Let me indulge in a little fantasy. Some of the studies of educational comsat broadcasts let us call them EDSATS to developing countries indicate that the cost of the hardware may be of the order of $1 per pupil per year.
I suppose there are about a thousand million children of school age on this planet, but the number of people, who require education must be much higher than this, perhaps two thousand million. As I am only concerned with establishing orders of magnitude, the precise figures don't matter. But the point is that, for the cost of a few thousand million dollars a year a few per cent of the monies spent on armaments one could provide a global EDSAT system which could drag this whole planet out of ignorance. Such a project would seem ideally suited for Unesco supervision, because there are great areas of basic education In which there are no serious disagreements. The beauty of television, of course, is that to a considerable extent it transcends the language problem. I would like to see the development, by the Walt Disney studios or some similar organization, of visual educational programmes which do not depend on language, but only upon sight, plus sound effects. I feel certain that a great deal can be done in this direction, and it is essential that such research be initiated as soon as possible, because it may take much longer to develop appropriate programmes than the equipment to transmit and receive them.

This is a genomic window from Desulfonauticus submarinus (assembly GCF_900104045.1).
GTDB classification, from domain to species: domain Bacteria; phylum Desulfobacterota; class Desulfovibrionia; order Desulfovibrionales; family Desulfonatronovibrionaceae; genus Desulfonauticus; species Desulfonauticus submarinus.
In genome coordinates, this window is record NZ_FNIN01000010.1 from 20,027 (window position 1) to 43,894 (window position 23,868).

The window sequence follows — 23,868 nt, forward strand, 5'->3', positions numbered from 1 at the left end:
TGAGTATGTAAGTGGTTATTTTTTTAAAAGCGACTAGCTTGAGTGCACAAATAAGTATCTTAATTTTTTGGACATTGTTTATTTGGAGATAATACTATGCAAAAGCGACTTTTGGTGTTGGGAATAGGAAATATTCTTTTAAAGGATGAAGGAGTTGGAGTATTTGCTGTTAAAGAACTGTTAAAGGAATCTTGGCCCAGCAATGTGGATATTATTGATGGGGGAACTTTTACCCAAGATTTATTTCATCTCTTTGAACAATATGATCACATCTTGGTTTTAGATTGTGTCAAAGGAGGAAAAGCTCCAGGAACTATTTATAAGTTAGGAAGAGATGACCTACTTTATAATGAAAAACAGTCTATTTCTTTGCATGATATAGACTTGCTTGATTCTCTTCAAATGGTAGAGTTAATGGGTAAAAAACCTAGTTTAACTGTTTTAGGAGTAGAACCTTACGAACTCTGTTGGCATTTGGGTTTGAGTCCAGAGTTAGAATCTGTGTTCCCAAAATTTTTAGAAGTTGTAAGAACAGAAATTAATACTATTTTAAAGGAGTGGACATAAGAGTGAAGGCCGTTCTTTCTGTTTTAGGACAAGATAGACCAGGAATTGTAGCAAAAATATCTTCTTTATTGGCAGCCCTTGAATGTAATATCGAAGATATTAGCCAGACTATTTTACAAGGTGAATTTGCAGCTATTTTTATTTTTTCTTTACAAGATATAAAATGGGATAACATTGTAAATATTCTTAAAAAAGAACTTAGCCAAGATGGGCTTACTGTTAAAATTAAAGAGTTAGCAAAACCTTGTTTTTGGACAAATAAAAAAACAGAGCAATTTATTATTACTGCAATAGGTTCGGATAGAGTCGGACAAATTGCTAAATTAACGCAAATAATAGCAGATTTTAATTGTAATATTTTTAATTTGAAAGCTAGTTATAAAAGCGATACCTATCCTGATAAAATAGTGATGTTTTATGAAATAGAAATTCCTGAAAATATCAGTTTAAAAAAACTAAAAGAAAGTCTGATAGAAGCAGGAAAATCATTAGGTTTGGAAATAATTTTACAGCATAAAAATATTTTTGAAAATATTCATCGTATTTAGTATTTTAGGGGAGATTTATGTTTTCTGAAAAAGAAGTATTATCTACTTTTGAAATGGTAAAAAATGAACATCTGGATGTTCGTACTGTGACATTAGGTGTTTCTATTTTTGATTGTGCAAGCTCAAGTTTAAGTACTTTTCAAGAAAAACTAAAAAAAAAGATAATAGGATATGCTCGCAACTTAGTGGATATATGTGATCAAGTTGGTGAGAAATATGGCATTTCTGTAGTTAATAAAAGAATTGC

Even the addition of language, of course, does not pose too great a problem, since this requires only a fraction of the band-width of the vision signal. And sooner or later we must achieve a world in which every human being can communicate directly with every other, because all men will speak, or at least understand, a handful of basic languages. The children of the future are going to learn several languages from that third parent in the corner of the living-room. Perhaps looking further ahead, a time is going to come when any student or scholar anywhere on earth will be able to tune in to a course in any subject that interests him, at any level of difficulty he desires. Thousands of educational programmes will be broadcast simultaneously on different frequencies, so that any individual will be able to proceed at his own rate, and at his own convenience, through the subject of his choice.